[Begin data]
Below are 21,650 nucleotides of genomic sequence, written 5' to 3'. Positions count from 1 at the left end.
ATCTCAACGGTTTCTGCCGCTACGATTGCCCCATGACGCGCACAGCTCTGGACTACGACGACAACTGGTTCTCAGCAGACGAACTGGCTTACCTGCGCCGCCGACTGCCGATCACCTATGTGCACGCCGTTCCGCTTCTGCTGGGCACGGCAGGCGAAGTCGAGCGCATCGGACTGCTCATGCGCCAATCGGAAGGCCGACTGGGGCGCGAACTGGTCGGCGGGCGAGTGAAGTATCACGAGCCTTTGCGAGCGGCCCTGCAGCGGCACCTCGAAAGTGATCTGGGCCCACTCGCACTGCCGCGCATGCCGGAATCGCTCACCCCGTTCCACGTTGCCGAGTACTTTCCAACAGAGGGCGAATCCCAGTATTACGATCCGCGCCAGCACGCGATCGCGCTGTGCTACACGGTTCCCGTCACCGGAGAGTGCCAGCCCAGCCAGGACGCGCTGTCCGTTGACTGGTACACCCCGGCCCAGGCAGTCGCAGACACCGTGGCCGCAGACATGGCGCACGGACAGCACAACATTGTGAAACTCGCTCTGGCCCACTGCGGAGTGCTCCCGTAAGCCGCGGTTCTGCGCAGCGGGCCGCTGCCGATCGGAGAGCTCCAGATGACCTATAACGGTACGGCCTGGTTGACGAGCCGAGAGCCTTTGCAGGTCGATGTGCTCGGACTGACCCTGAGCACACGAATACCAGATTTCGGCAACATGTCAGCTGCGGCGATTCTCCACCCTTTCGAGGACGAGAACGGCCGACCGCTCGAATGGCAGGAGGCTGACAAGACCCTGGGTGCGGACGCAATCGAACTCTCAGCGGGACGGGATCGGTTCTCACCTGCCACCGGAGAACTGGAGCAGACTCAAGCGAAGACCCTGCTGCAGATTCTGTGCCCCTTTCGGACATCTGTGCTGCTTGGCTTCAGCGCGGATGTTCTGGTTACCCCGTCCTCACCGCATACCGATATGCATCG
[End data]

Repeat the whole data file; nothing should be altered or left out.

Below are 21,650 nucleotides of genomic sequence, written 5' to 3'. Positions count from 1 at the left end.
ATCTCAACGGTTTCTGCCGCTACGATTGCCCCATGACGCGCACAGCTCTGGACTACGACGACAACTGGTTCTCAGCAGACGAACTGGCTTACCTGCGCCGCCGACTGCCGATCACCTATGTGCACGCCGTTCCGCTTCTGCTGGGCACGGCAGGCGAAGTCGAGCGCATCGGACTGCTCATGCGCCAATCGGAAGGCCGACTGGGGCGCGAACTGGTCGGCGGGCGAGTGAAGTATCACGAGCCTTTGCGAGCGGCCCTGCAGCGGCACCTCGAAAGTGATCTGGGCCCACTCGCACTGCCGCGCATGCCGGAATCGCTCACCCCGTTCCACGTTGCCGAGTACTTTCCAACAGAGGGCGAATCCCAGTATTACGATCCGCGCCAGCACGCGATCGCGCTGTGCTACACGGTTCCCGTCACCGGAGAGTGCCAGCCCAGCCAGGACGCGCTGTCCGTTGACTGGTACACCCCGGCCCAGGCAGTCGCAGACACCGTGGCCGCAGACATGGCGCACGGACAGCACAACATTGTGAAACTCGCTCTGGCCCACTGCGGAGTGCTCCCGTAAGCCGCGGTTCTGCGCAGCGGGCCGCTGCCGATCGGAGAGCTCCAGATGACCTATAACGGTACGGCCTGGTTGACGAGCCGAGAGCCTTTGCAGGTCGATGTGCTCGGACTGACCCTGAGCACACGAATACCAGATTTCGGCAACATGTCAGCTGCGGCGATTCTCCACCCTTTCGAGGACGAGAACGGCCGACCGCTCGAATGGCAGGAGGCTGACAAGACCCTGGGTGCGGACGCAATCGAACTCTCAGCGGGACGGGATCGGTTCTCACCTGCCACCGGAGAACTGGAGCAGACTCAAGCGAAGACCCTGCTGCAGATTCTGTGCCCCTTTCGGACATCTGTGCTGCTTGGCTTCAGCGCGGATGTTCTGGTTACCCCGTCCTCACCGCATACCGATATGCATCG